UVA Jackie Argues Against Testifying In Court, Says It Could ‘Re-Victimize’ Her

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Blake Neff Reporter
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Lawyers for Jackie Coakley, the University of Virginia (UVA) student at the center of a massive gang rape hoax, are arguing that she shouldn’t have to testify in an ongoing lawsuit because it could “re-victimize” her by making her relive a sexual assault that probably never occurred.

Coakley claimed in a spectacular 2014 Rolling Stone cover story that she was violently gang raped at a UVA fraternity in 2012, and was then prevented from finding justice by friends and administrators who were generally callous towards her plight. The story provoked a wave of outrage at UVA, but subsequent investigations revealed Coakley’s story was full of holes. Instead of being gang-raped, evidence suggests Coakley concocted both the assault and a fake boyfriend in a bizarre attempt to win the affection of a boy she had a crush on. (RELATED: You Can Finally Read UVA Jackie’s Bizarre Catfishing Texts)

Rolling Stone ultimately retracted the story, while local police investigated Coakley’s allegations and concluded there was no evidence she had been raped.

Now, Rolling Stone is battling a $7.5 million lawsuit filed by UVA Associate Dean Nicole Eramo, who says the magazine defamed her by portraying her as indifferent towards Coakley’s plight. As part of the lawsuit, Eramo argues Coakley is a “serial liar” who Rolling Stone should have known to be unreliable, and to bolster the argument she wants to have Coakley give a deposition (sworn out-of-court testimony) for the case.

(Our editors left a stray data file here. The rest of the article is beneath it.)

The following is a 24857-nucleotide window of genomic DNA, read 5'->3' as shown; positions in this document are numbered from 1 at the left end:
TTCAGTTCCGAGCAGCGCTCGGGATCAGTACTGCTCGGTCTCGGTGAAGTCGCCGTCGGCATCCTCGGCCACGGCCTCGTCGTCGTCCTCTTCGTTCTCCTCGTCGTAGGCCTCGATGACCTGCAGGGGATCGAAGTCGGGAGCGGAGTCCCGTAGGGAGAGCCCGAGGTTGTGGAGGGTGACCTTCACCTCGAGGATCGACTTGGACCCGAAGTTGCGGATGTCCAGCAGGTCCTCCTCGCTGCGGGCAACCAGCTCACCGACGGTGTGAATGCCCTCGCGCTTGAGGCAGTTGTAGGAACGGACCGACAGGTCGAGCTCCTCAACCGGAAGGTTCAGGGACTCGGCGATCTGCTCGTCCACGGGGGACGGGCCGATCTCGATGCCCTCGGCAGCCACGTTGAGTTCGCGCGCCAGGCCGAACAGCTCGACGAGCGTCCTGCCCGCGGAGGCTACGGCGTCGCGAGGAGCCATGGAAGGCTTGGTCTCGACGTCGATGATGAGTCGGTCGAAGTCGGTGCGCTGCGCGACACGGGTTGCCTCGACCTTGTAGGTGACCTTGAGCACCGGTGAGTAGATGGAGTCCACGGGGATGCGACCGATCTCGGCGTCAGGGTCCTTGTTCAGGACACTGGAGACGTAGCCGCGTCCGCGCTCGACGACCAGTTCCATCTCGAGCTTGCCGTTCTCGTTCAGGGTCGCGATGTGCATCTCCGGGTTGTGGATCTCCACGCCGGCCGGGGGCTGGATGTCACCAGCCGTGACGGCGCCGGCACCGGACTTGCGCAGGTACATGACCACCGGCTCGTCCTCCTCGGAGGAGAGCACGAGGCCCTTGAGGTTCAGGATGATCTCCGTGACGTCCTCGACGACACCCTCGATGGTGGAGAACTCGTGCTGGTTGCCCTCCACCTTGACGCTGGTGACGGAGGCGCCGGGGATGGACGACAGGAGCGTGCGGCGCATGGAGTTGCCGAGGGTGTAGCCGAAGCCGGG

But Coakley’s lawyers are fighting back, saying any deposition would force Coakley to relive a rape that likely never happened.

“There is simply no need to re-victimize [Coakley] and open her up to irrelevant, harassing, painful questioning just to confirm what the parties already know and agree on,” her lawyers argue in recently-filed court documents. In another filing, the lawyers argue that “forcing her to revisit her sexual assault, and then the re-victimization that took place after the Rolling Stone article came out, will inevitably lead to a worsening of her symptoms and current mental health.”

Their opposition has led to a battle of competing court filings between the two camps, with Eramo’s lawyers saying Coakley is simply desperate to avoid testifying under oath.

“[Coakley] and her attorneys have … never offered any affirmative evidence or facts whatsoever to substantiate the claim that Jackie was a victim of a sexual assault on or around September 28, 2012,” they say in their own filing. “Jackie’s attorneys repeatedly claim she is a victim, but have never even identified what supposed sexual assault they are referring to.”

Coakley has tried similar tactics in the past. Several months ago, she tried to argue that her status as a sexual assault victim should protect her from having to turn over text messages related to the case, but that argument was overruled.

Coakley’s strategy doesn’t seem any more likely to work this time around. A deposition is scheduled for April 5.

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